Naturally, the very notion has caused liberal heads to explode like Fat Man and Little Boy.
Here’s a sample response from the comments at New York Mag
Industrialists have been chafing at occupational and environmental protections for decades because protecting workers does the one thing that truly horrifies the rich: it reduces their bulging bank accounts a little. The Trump EPA has just hit a new low in self-serving rationalizations.
U.S. agencies for decades have followed a policy that there is no threshold of radiation exposure that is risk-free.
The National Council on Radiation Protection and Measurements reaffirmed that principle this year after a review of 29 public health studies on cancer rates among people exposed to low-dose radiation, via the U.S. atomic bombing of Japan in World War II, leak-prone Soviet nuclear installations, medical treatments and other sources.
Twenty of the 29 studies directly support the principle that even low-dose exposures cause a significant increase in cancer rates, said Roy Shore, chief of research at the Radiation Effects Research Foundation, a joint project of the United States and Japan. Scientists found most of the other studies were inconclusive and decided one was flawed.
None supported the theory there is some safe threshold for radiation, said Shore, who chaired the review.
If there were a threshold that it’s safe to go below, “those who profess that would have to come up with some data,” Shore said in an interview.
But the truth is that this is just another example of the Trump Administration going with the science rather than remaining hidebound by old superstitions, shibboleths and vested interests.
Of course, everyone on the street – especially if that street is called something like Haight or Ashbury – knows that radiation is harmful and that even the smallest dose leaves you glowing green with an extra head.
In reality, there is little to no evidence to support the “no linear threshold” currently applied to radiation and other potentially harmful chemicals.
The “no linear threshold” (LNT) means that there is no safe level of exposure even at the lowest levels, and that risk increases linearly with the dose.
But the only reason we all believe this is because we’ve bought the line promoted by scientist, outspoken leftist and anti-nuclear campaigner Hermann J Muller who won the Nobel Prize for physiology or medicine in 1946 and who persuaded the world, based on his research into the effects of radiation on fruit flies, that the LNT was the only safe response to radiation.
This research, though, was bunk – or “deliberately deceptive” as Edward Calabrese and his co-authors call it in their paper The EPA Cancer Risk Assessment Default Model Proposal: Moving Away From the LNT
With radiation, dose matters. Indeed, many scientists believe that in low doses radiation – hormesis – is actually good for you.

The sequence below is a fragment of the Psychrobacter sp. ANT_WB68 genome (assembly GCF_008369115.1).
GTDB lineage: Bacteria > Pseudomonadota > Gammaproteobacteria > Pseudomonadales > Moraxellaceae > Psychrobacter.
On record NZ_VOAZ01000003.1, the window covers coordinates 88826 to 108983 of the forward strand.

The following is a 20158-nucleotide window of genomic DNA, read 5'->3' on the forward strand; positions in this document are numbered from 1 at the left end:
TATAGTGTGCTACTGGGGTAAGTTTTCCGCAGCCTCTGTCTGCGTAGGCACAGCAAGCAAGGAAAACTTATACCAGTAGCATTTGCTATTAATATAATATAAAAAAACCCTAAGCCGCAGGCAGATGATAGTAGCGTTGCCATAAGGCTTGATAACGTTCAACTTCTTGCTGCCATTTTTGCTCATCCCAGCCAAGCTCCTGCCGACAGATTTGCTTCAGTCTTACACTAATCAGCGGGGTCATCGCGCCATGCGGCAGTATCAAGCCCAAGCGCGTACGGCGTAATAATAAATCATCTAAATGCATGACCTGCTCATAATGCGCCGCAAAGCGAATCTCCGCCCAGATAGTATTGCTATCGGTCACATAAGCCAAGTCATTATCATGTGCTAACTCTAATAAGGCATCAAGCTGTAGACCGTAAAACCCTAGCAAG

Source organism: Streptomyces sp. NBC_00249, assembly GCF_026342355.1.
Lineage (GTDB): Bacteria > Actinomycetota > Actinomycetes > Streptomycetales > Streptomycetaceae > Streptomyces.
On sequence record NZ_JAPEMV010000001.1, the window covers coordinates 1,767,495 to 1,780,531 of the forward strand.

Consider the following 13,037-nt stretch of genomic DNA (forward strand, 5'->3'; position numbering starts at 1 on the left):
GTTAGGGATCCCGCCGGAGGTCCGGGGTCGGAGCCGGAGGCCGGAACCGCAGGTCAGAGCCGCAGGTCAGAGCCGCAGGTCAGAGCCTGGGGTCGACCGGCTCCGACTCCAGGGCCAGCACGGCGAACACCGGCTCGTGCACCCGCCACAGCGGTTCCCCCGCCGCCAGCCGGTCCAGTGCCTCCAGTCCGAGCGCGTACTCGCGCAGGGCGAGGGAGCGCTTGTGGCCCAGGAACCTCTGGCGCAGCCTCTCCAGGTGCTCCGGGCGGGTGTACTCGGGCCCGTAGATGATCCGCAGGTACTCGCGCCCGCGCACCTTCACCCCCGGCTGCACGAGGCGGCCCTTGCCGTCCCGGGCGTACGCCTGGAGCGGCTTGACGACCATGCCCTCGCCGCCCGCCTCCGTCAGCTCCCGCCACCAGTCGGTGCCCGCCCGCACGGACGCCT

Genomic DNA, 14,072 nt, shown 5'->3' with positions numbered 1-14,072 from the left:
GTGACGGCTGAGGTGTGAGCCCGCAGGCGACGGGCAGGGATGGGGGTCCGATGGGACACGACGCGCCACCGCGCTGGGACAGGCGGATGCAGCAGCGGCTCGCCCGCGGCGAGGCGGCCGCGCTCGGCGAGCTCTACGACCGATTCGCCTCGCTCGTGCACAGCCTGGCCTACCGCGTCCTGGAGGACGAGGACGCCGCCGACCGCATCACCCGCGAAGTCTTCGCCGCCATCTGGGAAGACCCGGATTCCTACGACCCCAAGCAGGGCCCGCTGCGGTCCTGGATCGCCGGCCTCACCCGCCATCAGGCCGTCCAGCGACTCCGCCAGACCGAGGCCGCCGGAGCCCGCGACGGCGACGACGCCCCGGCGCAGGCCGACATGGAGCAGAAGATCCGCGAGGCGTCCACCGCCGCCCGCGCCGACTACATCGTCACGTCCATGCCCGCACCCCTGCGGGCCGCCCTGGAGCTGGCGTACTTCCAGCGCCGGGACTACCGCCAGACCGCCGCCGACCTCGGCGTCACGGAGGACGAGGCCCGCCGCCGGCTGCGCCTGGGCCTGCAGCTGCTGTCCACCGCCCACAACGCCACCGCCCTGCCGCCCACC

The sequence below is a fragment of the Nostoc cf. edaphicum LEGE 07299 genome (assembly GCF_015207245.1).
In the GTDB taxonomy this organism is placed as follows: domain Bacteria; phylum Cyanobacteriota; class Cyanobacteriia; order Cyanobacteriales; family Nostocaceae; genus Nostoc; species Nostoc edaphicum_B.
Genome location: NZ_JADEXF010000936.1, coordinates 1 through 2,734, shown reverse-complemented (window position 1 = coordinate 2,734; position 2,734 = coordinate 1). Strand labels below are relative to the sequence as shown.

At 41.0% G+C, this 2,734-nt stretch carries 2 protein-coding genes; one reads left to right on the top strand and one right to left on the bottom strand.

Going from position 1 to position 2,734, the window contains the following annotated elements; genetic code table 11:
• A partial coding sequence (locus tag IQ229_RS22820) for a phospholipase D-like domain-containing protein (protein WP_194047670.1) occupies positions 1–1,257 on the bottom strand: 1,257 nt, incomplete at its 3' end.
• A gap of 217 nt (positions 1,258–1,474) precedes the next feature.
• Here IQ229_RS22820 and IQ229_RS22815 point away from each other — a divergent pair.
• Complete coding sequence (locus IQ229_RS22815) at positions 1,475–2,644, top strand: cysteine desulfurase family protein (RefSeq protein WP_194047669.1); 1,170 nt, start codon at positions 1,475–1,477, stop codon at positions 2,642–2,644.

A 1991 study by Genevieve Matanoski, subsequently buried by the medical establishment because it didn’t like what she was saying, suggested that nuclear shipyard workers were actually healthier than those not similarly exposed to low levels of gamma radiation.
It’s true that at very high levels radiation causes health problems. But even this is exaggerated. According to one study, out of 120,000 monitored survivors of the Hiroshima and Nagasaki bombings, only 479 suffered extra cancers.
Also the report’s German author noted:
“As opposed to common views – an increased frequency of genetic defects as a result of radiation has not been established despite extensive studies of children and grandchildren of the survivors of the atomic bombs.”
Often the fear of radiation causes more harm than the actual radiation. This was demonstrated after the Fukushima nuclear incident caused by the tsunami in Japan.
The number of deaths at Fukushima caused by radiation exposure was 0.
The number of deaths caused by the panicky evacuation, especially among the frail and elderly, was in excess of 1000.
As Steve Milloy wrote in 2005 – the last time a federal research panel, from the National Academy of Sciences, concluded that radiation was unsafe at any level – there is no credible evidence for the LNT. It’s just politicized junk science:
The panel employs this assumption even if the radiation is naturally occurring—that is from the ground or universe. This assumption is called the “no-threshold” model of cancer development, meaning the only radiation exposure with zero risk is absolutely no exposure—a state that is obviously impossible to achieve.
Such assumptions—known by the oxymoronic term “science policy”—are used by government regulators who want to regulate human activities and exposures but often lack supporting scientific data. In the face of scientific uncertainty, regulators typically make worst-case assumptions under the premise of erring on the side of over-protection.
Its also very expensive junk science:
Such assumptions often result in stringent regulation that is very costly, but that may not provide any, much less commensurate, health benefits. The regulations limiting human exposure to low-level radiation are not known to have prevented a single health effect in anyone despite decades of use. But they have cost more than $1 trillion in the U.S. alone, according to Radiation, Science and Health, an international non-profit group run by radiation experts who “advocate for the objective review of low-level radiation science policies.”
Overregulation has pretty much killed the nuclear power industry in most of the world. It has caused needless panic and – for those who care about such things – largely deprived mankind of one of the most powerful sources of low carbon energy.
If the EPA abandons the LNT for radiation, it will be a victory for science, for business and for the consumer. Perhaps even more importantly, it will annoy the hell out of the greenies.